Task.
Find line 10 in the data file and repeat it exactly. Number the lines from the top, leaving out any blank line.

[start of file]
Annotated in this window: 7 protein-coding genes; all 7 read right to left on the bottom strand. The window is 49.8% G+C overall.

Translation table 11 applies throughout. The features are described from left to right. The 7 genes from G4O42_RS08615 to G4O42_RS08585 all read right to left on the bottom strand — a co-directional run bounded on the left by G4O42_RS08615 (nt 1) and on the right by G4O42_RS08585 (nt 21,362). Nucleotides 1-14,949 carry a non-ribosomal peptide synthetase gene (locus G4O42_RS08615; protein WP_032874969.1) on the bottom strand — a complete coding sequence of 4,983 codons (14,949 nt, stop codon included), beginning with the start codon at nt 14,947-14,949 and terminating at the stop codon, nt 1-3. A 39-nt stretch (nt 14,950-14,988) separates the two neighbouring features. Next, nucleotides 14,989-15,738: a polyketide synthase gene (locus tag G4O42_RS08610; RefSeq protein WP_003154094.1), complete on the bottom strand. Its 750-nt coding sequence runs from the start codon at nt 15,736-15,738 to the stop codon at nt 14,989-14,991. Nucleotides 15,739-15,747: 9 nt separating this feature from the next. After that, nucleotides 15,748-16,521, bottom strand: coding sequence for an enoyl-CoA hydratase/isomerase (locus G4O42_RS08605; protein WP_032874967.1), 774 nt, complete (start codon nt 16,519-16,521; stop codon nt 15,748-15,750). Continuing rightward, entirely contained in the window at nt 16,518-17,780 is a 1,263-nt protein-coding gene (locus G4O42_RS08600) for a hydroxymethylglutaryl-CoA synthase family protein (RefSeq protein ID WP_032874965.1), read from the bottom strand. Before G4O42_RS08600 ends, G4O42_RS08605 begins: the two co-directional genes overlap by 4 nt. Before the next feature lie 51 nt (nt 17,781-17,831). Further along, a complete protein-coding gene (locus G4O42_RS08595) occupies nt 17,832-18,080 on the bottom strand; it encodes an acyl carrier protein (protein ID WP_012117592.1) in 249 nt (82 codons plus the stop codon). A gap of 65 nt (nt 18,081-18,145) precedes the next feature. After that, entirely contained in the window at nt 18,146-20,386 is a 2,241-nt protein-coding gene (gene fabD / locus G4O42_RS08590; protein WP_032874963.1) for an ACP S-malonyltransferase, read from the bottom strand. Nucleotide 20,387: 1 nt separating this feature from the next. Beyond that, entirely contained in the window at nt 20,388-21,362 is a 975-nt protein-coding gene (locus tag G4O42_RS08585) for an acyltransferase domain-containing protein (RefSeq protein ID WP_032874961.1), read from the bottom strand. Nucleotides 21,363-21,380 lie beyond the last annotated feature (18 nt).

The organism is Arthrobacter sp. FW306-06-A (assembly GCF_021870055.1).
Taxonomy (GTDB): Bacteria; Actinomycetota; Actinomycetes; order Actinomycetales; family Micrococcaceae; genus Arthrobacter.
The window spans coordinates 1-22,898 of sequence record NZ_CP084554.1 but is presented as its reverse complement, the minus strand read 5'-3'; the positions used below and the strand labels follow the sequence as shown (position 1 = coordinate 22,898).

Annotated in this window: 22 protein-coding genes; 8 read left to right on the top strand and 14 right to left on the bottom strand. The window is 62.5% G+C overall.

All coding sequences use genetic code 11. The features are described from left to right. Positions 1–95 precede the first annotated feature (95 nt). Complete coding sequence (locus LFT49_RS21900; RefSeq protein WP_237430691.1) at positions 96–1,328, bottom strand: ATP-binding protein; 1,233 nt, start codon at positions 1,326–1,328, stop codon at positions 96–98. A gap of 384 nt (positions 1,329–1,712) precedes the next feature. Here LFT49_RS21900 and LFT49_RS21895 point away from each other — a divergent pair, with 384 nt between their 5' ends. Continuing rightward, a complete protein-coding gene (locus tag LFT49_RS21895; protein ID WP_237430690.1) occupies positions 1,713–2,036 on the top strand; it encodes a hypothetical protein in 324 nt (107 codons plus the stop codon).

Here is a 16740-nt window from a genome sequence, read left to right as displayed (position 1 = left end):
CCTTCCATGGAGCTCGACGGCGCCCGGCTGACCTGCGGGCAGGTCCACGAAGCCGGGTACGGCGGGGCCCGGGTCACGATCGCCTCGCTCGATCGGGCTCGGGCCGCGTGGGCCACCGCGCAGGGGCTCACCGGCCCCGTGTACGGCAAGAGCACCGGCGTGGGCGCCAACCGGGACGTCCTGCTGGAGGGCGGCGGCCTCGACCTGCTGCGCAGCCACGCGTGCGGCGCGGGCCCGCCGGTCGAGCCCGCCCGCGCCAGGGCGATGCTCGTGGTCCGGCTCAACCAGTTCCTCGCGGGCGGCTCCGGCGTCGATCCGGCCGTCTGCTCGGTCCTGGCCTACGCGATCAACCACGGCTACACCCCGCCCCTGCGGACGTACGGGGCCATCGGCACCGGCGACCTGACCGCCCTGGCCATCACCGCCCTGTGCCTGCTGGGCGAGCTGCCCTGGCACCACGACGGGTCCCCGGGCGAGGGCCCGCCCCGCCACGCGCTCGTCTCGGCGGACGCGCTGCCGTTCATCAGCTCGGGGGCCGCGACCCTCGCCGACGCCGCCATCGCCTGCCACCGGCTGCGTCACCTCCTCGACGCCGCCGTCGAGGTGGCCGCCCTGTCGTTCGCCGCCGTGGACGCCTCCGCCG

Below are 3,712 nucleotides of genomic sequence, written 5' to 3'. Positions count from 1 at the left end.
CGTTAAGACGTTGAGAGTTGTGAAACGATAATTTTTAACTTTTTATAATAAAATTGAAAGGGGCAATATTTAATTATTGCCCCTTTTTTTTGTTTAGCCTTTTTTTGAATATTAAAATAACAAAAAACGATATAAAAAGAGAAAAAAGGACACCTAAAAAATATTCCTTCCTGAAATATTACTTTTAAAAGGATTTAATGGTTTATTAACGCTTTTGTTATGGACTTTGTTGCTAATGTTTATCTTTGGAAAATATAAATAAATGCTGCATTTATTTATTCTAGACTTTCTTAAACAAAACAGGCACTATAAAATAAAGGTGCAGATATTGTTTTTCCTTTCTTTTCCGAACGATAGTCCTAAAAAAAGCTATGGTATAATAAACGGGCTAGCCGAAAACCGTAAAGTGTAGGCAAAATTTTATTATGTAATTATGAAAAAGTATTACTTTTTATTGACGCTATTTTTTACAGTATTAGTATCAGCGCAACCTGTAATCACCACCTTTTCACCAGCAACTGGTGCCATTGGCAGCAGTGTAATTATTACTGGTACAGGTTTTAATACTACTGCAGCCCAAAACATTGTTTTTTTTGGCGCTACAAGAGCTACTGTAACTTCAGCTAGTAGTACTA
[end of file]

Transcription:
Below are 3,712 nucleotides of genomic sequence, written 5' to 3'. Positions count from 1 at the left end.